implications and in the circumstances insolvency practitioners are requested
to ensure that appropriate orders of the court have been obtained in those
cases where they have acted as trustee and the bankruptcy order has
subsequently been annulled.
future where a final account is sent to IP Banking without an appropriate
court order the account will be returned to the insolvency practitioner who
may consider applying to the court for an amended order. Where the date of
the trustee’s release is the only issue outstanding The Insolvency Service
will not charge the banking fee which may fall due during the time it takes
to resolve this issue. For those cases where the timing of the release is
dependant upon the date the final account is filed in court it would
be useful if the insolvency practitioner could confirm the date the account
was filed with the court when submitting a copy of the account to IP
enquiries regarding the above should be directed towards Devorah Burns, IP
Policy Section 21 Bloomsbury Street, London WC1B 3QW; telephone: 020 7291
6770; email: firstname.lastname@example.org
Payment of a Surplus in Bankruptcy Cases
Insolvency Service has become aware that following the decision in the case
of Gill v Quinn  BPIR 129
some insolvency practitioners have sought to conclude their
administration of a bankrupt’s estate whilst leaving funds in the ISA.
the Quinn case established that the debtor was unable to obtain an
annulment, because all creditors had not been paid, the view of the
Insolvency Service is that the case of In Re Ward, Ex parte Hammond and
Son v The Official Receiver and the Debtor  Ch 294
establishes that for the purposes of section 330(5) Insolvency Act
1986 ( payment of surplus to debtor), the payment to creditors means
creditors who have proved in the bankruptcy; and that, after payment of
statutory interest,any debts due to a spouse or civil partner, pursuant to section
329, Insolvency Act 1986) this case may be used as the authority to pay any
surplus funds to the debtor.
practitioners should be aware that in dealing with such cases official
receivers have been advised that they need to ensure that prior to the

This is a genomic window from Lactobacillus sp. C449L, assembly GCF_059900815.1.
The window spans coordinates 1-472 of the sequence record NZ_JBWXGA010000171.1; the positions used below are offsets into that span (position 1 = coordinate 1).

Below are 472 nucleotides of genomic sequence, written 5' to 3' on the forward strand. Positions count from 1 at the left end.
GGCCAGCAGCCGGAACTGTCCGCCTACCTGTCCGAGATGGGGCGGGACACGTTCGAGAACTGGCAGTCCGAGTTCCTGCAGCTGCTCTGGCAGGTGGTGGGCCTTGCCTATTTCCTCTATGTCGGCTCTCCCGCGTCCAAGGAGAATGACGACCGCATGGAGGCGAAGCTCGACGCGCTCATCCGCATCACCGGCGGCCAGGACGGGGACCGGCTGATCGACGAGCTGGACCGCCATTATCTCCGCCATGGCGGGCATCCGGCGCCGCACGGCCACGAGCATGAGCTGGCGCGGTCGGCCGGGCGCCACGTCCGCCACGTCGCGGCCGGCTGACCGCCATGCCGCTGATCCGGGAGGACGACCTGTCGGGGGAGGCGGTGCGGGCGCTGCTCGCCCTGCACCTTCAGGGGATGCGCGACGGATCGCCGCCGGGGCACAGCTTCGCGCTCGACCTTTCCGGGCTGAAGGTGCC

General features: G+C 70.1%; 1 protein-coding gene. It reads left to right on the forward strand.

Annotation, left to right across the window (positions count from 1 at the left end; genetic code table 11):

declaration of a dividend, appropriate steps to include the unproved
creditors in the distribution have been taken. This includes the issuing of
individual notices to unproved creditors to prove their claims and the
advertisement of the intended dividend payment. It has further been
suggested that when issuing the notice of intended dividend, where it is
expected that rate of dividend will reach 100p in the £, a sentence should
be added indicating that, as it is possible that the rate of dividend will
be 100p in the £, creditors who have not proved should be aware that if
they do not participate in the dividend
remaining funds will be used to pay statutory interest to the proved
that such steps are taken The Insolvency Service considers that any
remaining surplus may then be paid to the (former) bankrupt and the estate
account may then be closed.
Practitioners are reminded that they may access The Insolvency Service
Technical Manual from The Insolvency Service website look under “Freedom
of Information - Policy and
enquiries regarding the above should be directed towards Devorah Burns
Insolvency Practitioner Policy Section area 5.6, 21 Bloomsbury Street,
London WC1 B 3QW
telephone: 0207291 6770 email: email@example.com
Against a background of increasing movement of insolvency practitioners between firms resulting in the transfer of large numbers of cases by court order, insolvency practitioners are reminded of the following:
Any enquiries regarding this article should be directed towards Joe Clogan at Insolvency Practitioner Unit, Cannon House, 18 Priory Queensway, Birmingham, B4 6FD. Telephone: 0121 698 4105. Email: firstname.lastname@example.org
General enquiries may be directed to: IPU@insolvency.gov.uk. Telephone 0121 698 4000.